If, like me, you’d heard countless stories about the ruin pubs, baths and crazy nightlife that Budapest is famous for, you might be forgiven for desperately wanting to go. This past summer, my friends and I went on a whistle stop tour of Europe by interrail, and our last stop was Budapest. Though I had been told that it was a budget-friendly destination, I had also heard the same about Amsterdam before discovering otherwise. However, Budapest did exceed all expectations, both financially and as a city. So if you are wanting to go on a wallet-friendly but truly spectacular holiday, I would definitely recommend visiting Budapest.
Food and drink is also substantially cheaper in Central and Eastern Europe. A large gin and tonic will run you at least a fiver in the UK, but only costs two quid in a bar in Budapest. Similarly, a full meal only costs about a fiver each. Quite simply, money stretches a lot further over there.
In terms of when to go, most cities are beautiful throughout the year. However, having experienced Budapest in summer, I would recommend to go then if you can. The city is alive with young travellers, and vibrant all through the night. The warm weather is also a great escape from the often damp English summers.
How to get there:
Train: My friends and I arrived in Budapest by train from Vienna, and if you are considering interrailing or just generally taking the train to Budapest from a previous destination, it is incredibly cheap, easy and convenient. However, I warn you not to fall into the same trap we did. Budapest train stations are not the most English-friendly place at night, and it can be incredibly difficult to find a taxi (as we learned the hard way) at midnight. If you are taking a train during the day or early evening, I’m sure you won’t have trouble finding transportation. Though we did eventually manage to find a taxi, after flagging a driver down who had stopped for a smoke, I would probably recommend not taking a train that gets you there at 11pm or later.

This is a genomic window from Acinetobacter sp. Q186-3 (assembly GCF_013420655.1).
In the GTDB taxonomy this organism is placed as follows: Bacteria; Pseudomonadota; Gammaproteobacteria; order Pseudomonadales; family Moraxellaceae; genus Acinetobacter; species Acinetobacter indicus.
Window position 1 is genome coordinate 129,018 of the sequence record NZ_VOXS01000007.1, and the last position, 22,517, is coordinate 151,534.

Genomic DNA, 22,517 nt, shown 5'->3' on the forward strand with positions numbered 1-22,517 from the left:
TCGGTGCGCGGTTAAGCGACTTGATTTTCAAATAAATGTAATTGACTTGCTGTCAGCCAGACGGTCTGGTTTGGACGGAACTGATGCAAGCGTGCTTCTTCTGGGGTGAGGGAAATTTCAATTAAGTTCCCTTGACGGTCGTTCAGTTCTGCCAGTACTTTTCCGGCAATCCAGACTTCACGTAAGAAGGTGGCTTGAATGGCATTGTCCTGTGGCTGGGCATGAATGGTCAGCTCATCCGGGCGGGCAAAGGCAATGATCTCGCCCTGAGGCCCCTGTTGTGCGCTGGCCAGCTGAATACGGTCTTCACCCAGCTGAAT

Flying: Skyscanner is your best friend here. So is Expedia. We booked our flights for August through the latter after browsing both. Our flights cost about £50 each from Budapest to Birmingham via Amsterdam. Of course, flying from London airports and in off-peak season will result in cheaper flights. I’d suggest checking out Skyscanner’s ‘cheapest month’ (or Kayak’s alternative) tool to find the most cost-effective time to fly. However, don’t be deterred by flight prices, because any extra money you have to spend on flights, you will easily save on accomodation. If you can, take carry-on bags to avoid the additional cost of checked-in luggage, or split a suitcase with a friend to cut down on costs.
Where to stay:
Airbnb. Airbnb. Airbnb. One night in a centrally located apartment can cost you around £10 per person, per night. Our accomodation for three nights in August came to a fantastic value, costing the three of us £12 each per night. The apartment was also directly opposite Instant, an amazing club that blows Neon and Smack out of the water. Plus, free entry! Already within great distance of some of the most famous ruin bars in Budapest, it was also a good walking distance from bus stops and metro stations, which made travelling around the city incredibly easy and cheap. Public transport tickets are also very inexpensive.